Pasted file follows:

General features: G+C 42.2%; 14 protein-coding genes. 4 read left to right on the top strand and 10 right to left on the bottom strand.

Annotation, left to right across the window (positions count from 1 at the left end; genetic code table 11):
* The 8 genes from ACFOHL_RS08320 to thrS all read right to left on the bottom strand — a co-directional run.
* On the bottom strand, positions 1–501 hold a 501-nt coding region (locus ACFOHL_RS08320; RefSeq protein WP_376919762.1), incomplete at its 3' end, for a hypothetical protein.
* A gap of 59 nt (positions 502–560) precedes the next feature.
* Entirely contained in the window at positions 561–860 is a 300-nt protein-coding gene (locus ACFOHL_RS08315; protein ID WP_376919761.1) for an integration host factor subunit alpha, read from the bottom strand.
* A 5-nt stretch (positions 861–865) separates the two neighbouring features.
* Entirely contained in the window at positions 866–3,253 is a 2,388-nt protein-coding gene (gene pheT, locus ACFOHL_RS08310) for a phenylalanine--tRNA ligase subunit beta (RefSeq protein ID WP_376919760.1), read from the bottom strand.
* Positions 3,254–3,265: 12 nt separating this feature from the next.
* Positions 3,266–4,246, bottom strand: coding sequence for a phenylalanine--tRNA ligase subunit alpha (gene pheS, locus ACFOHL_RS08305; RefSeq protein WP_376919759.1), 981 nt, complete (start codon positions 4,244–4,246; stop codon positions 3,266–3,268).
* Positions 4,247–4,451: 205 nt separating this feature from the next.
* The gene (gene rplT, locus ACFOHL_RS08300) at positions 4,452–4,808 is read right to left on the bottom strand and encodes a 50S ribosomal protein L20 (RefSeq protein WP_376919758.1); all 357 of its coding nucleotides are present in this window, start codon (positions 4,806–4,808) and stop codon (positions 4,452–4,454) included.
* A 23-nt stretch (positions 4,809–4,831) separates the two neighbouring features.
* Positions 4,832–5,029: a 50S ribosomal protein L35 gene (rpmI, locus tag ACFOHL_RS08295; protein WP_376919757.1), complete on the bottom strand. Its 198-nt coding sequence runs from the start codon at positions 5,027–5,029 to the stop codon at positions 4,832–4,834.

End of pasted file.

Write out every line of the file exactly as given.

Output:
General features: G+C 42.2%; 14 protein-coding genes. 4 read left to right on the top strand and 10 right to left on the bottom strand.

Annotation, left to right across the window (positions count from 1 at the left end; genetic code table 11):
* The 8 genes from ACFOHL_RS08320 to thrS all read right to left on the bottom strand — a co-directional run.
* On the bottom strand, positions 1–501 hold a 501-nt coding region (locus ACFOHL_RS08320; RefSeq protein WP_376919762.1), incomplete at its 3' end, for a hypothetical protein.
* A gap of 59 nt (positions 502–560) precedes the next feature.
* Entirely contained in the window at positions 561–860 is a 300-nt protein-coding gene (locus ACFOHL_RS08315; protein ID WP_376919761.1) for an integration host factor subunit alpha, read from the bottom strand.
* A 5-nt stretch (positions 861–865) separates the two neighbouring features.
* Entirely contained in the window at positions 866–3,253 is a 2,388-nt protein-coding gene (gene pheT, locus ACFOHL_RS08310) for a phenylalanine--tRNA ligase subunit beta (RefSeq protein ID WP_376919760.1), read from the bottom strand.
* Positions 3,254–3,265: 12 nt separating this feature from the next.
* Positions 3,266–4,246, bottom strand: coding sequence for a phenylalanine--tRNA ligase subunit alpha (gene pheS, locus ACFOHL_RS08305; RefSeq protein WP_376919759.1), 981 nt, complete (start codon positions 4,244–4,246; stop codon positions 3,266–3,268).
* Positions 4,247–4,451: 205 nt separating this feature from the next.
* The gene (gene rplT, locus ACFOHL_RS08300) at positions 4,452–4,808 is read right to left on the bottom strand and encodes a 50S ribosomal protein L20 (RefSeq protein WP_376919758.1); all 357 of its coding nucleotides are present in this window, start codon (positions 4,806–4,808) and stop codon (positions 4,452–4,454) included.
* A 23-nt stretch (positions 4,809–4,831) separates the two neighbouring features.
* Positions 4,832–5,029: a 50S ribosomal protein L35 gene (rpmI, locus tag ACFOHL_RS08295; protein WP_376919757.1), complete on the bottom strand. Its 198-nt coding sequence runs from the start codon at positions 5,027–5,029 to the stop codon at positions 4,832–4,834.